What Do the Titanic and a Commuter Ferry Have in Common?

They might both get the benefit of the maritime Limitation of Liability Act, 46 U.S.C. §§ 30501-30512.

For those of you who haven’t been following the story (or forget that Manhattan is an island), here’s the background.  On January 9, a commuter ferry called the SeaStreak Wall Street was transporting commuters to lower Manhattan.  The ferry (for reasons that are unclear) lost control and crashed into a pier; more than 50 people were injured.  Claims very quickly have followed.  In anticipation of lawsuits, SeaStreak filed a proactive complaint in New Jersey federal court and alleged that under the Limitation of Liability Act, SeaStreak’s liability is limited to the value of the vessel (i.e. $7.6 million) – assuming liability is first found.  Anyone who wishes to contest SeaStreak’s position must file a claim by May 16.  Although no formal claims have yet been filed, counsel for the injured passengers are alleging that SeaStreak “was going too fast, utilized unsafe docking procedures and had an inadequately trained and supervised crew.”  These facts might establish “privity or knowledge” and thus defeat the Limitation of Liability Act.  The defense worked for the Titanic so, it just might work here as well; although notwithstanding this week’s deep freeze, we are unaware of the existence of icebergs in New York harbor.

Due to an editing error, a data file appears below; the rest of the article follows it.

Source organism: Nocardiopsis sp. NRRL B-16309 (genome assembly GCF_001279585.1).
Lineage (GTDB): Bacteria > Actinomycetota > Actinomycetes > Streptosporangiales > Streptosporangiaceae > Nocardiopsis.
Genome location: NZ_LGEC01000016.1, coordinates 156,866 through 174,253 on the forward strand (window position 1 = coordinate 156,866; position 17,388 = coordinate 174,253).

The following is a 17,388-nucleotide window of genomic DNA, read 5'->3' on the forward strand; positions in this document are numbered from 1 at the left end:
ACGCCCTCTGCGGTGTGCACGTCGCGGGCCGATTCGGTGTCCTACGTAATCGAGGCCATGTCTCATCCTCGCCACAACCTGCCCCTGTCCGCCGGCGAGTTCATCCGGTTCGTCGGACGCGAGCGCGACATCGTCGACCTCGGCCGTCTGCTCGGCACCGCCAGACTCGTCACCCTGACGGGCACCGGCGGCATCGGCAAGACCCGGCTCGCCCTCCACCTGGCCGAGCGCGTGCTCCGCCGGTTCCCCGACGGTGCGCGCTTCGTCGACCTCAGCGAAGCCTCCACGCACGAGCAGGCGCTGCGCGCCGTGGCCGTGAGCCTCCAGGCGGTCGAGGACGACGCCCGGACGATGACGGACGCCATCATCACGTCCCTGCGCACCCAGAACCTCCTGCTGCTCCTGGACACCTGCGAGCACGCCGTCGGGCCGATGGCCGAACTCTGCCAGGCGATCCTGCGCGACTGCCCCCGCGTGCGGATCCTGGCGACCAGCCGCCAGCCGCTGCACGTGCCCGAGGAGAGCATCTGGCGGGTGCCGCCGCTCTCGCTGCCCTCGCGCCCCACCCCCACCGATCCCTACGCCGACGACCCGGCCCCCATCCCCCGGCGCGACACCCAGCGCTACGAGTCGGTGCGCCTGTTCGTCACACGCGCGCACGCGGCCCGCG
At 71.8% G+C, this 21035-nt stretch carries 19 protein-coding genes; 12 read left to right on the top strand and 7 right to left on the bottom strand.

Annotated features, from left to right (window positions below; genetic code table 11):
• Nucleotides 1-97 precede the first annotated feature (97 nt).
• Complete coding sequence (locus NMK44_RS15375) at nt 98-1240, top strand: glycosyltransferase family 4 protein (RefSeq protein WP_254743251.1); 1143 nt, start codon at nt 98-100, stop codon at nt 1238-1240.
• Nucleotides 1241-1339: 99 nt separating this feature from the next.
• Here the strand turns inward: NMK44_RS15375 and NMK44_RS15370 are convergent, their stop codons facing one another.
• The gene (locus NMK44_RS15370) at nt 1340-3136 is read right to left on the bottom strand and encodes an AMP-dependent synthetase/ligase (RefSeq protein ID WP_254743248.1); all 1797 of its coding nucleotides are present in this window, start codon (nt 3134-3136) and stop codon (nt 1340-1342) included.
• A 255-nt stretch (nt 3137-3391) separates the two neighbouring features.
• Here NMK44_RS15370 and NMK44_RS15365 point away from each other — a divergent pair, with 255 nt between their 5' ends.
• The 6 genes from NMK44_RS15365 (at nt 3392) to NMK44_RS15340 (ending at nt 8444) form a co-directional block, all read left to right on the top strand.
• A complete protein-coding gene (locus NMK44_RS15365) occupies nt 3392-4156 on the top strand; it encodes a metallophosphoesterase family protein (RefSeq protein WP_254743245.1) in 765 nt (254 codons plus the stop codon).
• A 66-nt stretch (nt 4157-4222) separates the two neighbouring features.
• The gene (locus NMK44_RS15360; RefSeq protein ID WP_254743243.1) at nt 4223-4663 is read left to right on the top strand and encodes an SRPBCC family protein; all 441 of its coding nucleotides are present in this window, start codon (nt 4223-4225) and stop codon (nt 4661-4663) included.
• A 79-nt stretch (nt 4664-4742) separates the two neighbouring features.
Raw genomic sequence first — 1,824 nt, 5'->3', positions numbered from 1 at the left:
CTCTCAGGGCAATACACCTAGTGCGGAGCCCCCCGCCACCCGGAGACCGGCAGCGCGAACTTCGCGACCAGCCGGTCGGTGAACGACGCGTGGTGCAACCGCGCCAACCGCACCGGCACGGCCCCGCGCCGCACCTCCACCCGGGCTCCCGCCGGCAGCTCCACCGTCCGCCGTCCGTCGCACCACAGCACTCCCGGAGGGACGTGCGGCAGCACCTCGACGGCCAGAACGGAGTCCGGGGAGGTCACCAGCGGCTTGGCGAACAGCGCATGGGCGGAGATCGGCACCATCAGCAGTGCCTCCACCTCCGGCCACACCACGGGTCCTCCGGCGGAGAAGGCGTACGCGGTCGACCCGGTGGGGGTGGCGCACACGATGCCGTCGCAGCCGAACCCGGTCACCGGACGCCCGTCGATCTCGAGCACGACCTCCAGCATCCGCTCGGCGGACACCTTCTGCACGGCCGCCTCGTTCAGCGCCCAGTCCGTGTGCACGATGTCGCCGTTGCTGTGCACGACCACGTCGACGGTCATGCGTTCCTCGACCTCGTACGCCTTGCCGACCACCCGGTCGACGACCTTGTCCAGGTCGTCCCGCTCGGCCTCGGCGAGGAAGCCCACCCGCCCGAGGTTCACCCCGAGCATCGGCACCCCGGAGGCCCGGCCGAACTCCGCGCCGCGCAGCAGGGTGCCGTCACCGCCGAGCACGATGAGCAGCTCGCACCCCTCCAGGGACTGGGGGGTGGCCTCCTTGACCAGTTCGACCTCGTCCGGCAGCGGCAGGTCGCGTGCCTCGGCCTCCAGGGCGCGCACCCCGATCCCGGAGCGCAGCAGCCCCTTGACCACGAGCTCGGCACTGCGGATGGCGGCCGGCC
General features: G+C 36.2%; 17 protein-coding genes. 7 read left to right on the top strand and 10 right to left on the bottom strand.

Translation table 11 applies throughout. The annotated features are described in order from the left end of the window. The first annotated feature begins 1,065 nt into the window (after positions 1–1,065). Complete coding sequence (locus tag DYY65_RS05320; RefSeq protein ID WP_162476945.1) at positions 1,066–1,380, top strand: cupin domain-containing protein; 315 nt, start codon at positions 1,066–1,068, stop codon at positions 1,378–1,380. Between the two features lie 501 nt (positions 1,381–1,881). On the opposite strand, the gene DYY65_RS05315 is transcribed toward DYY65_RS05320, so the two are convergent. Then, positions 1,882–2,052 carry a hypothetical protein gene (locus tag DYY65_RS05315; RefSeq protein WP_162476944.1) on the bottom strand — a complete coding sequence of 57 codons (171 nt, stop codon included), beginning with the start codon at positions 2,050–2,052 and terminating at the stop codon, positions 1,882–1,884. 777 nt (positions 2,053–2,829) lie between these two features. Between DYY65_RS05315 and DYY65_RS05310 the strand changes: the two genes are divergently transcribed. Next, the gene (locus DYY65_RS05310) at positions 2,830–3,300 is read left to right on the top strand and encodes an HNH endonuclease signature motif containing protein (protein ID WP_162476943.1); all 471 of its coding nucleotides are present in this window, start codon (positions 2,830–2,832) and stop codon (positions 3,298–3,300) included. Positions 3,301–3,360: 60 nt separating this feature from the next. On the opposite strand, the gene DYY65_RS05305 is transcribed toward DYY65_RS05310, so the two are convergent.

For more information about this post, please contact Bob Cosgrove at rcosgrove@wcmlaw.com.